Sight Magazine – Books: A historical saga with a mystery at its heart
- JEANNET SEVERS
The Parisian secret
Hachette Australia, Sydney, Australia, 2020
“I couldn’t help but think about how this story mimics some of the women of the Bible, especially Sarah, Esther and Ruth, whose lives were strewn with challenges but who were surrounded by women who believed in them, loved them and supported them.”
Covering three continents and spanning from World War I to the present day, The Parisian secret tells the story of four generations of women whose intersecting stories demonstrate the strength, loyalty and love women can bring to their friendships with other women.
The novel sweeps through the adventurous lives of many women, traversing timelines and narratives, taking a light look at World War I and the interwar period, before delving into World War II, then pass to the present day.
It focuses on what the reader believes to be the story of one woman, Margaux Jourdan. Where is it? Who is Margaux Jourdan? Is she a woman or a pen name for a group of women? Is she a pilot, a spy, a traitor, a high fashion model – or a grandmother raising her granddaughter in Australia? And why is Margaux Jourdan important? Is it a character that we should like or not?
Listening to the story in audiobook form, I couldn’t help but reflect on how this story mimics some of the women of the Bible, especially Sarah, Esther and Ruth, whose lives have been dotted challenges but who were surrounded by women who believed they loved and supported them.
There are a number of historical threads that run through The Parisian secret.
Through visionaries like Amelia Earhart to women who transported planes during World War II, Lester explores the historical evolution of female pilots with a collegial feminism that pushes the boundaries and boundaries imposed by patriarchy to detail how they make a difference in wartime.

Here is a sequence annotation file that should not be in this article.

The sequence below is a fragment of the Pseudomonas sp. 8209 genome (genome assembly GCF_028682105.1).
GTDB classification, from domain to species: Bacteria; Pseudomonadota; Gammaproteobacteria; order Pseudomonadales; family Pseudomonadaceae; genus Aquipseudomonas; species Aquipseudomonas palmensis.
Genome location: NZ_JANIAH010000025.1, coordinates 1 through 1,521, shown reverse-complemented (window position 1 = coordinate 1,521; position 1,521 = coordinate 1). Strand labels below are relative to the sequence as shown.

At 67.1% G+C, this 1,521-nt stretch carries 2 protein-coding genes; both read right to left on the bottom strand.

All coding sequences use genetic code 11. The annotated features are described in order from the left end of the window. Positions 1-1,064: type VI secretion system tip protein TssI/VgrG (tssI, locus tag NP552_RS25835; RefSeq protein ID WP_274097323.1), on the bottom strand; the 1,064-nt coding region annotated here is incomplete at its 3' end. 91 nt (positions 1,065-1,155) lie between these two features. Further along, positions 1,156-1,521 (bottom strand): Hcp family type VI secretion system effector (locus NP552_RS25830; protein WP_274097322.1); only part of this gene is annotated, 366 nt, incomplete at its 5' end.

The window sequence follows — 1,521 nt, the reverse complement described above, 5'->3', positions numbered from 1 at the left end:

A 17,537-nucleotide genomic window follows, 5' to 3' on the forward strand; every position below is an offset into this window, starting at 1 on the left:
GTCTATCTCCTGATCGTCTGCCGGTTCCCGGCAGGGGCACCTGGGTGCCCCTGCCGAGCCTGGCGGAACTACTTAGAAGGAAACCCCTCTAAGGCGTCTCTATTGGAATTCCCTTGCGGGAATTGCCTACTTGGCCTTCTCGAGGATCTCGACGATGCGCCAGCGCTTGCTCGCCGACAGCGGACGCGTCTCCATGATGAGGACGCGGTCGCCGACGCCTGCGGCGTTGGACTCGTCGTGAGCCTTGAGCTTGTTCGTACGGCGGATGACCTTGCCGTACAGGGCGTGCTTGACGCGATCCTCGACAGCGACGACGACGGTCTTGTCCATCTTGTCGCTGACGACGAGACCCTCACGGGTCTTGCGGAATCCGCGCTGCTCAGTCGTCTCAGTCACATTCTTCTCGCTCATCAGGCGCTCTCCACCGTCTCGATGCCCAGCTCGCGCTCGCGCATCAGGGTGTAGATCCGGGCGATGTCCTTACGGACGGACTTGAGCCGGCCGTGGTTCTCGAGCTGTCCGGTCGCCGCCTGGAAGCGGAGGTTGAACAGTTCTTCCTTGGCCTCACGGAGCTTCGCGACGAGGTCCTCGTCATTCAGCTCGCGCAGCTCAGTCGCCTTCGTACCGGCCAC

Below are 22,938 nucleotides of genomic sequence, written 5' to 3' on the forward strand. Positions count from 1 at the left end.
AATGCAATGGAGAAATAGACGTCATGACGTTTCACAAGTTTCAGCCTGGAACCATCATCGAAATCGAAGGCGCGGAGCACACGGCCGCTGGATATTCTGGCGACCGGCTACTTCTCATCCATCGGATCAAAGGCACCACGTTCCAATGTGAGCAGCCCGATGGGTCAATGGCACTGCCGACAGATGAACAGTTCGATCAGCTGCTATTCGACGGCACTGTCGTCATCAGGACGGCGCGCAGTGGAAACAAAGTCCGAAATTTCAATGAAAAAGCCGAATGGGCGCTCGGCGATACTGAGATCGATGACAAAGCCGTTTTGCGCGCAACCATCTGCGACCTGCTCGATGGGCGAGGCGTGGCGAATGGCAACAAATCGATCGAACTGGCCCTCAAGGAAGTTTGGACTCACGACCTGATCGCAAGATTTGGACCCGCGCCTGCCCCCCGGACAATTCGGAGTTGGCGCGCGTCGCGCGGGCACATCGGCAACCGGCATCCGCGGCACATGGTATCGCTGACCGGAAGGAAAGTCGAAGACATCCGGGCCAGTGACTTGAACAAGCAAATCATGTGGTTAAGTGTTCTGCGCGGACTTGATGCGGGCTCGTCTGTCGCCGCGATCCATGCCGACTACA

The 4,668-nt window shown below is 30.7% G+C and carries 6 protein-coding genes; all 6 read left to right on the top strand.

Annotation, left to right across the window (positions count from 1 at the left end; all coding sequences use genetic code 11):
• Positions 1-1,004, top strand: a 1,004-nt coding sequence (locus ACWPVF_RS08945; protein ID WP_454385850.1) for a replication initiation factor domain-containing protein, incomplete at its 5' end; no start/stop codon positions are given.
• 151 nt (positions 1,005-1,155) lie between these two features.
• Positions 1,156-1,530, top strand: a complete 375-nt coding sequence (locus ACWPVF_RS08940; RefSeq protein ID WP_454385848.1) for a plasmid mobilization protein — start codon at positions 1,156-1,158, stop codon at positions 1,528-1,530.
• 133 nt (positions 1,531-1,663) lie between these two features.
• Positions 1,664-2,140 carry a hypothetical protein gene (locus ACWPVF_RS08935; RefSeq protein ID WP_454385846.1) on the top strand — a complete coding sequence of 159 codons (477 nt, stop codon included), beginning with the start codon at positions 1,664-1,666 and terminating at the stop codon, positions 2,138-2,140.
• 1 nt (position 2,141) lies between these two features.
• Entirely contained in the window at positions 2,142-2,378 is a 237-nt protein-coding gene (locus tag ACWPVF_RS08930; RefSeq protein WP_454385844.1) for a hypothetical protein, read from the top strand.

We also discover women who were spies embedded in France as part of the Resistance and who dated Nazi officers, making enormous sacrifices, including their own lives. We learn about women in concentration camps and the atrocities they suffered – especially at Ravensbruck women’s concentration camp, the last camp to be repatriated months after the end of World War II and which was under leadership of Russian soldiers at the time. .
We hear about Christian Dior and the passion he brought to create stories around the costumes he designed, in honor of his sister, Catherine, also known as Ginette, who was a fighter resistance during World War II. And at the end of the novel, we understand why it is an important thread in The Parisian secret.
The author, Natasha Lester, took historical events and rewrote them from the perspective of women. Lester was honest in his research and treatment of real people in his novel. Story threads are revealed slowly, using two of the current characters as historical researchers, with the reader kept in tune with them throughout the novel.
I was listening The Parisian secret at the same time as Russia invaded Ukraine and, hearing the voices of Ukrainian women speaking of their fear of Russian soldiers during those first weeks, imitated the fear experienced by the women of the Ravensbruck concentration camp and the traumas that they tried to leave behind when they rebuilt their lives in the following decades.
It left me with a deep impression that generational trauma is probably an imprint that, as former American tennis player Arthur Ashe wrote in his autobiography long ago, resurfaces as anger in every generation.
At the end of The Parisian secret, I wondered how the long-kept secrets of generational trauma were going to be interpreted by the fifth generation, today’s children in the novel.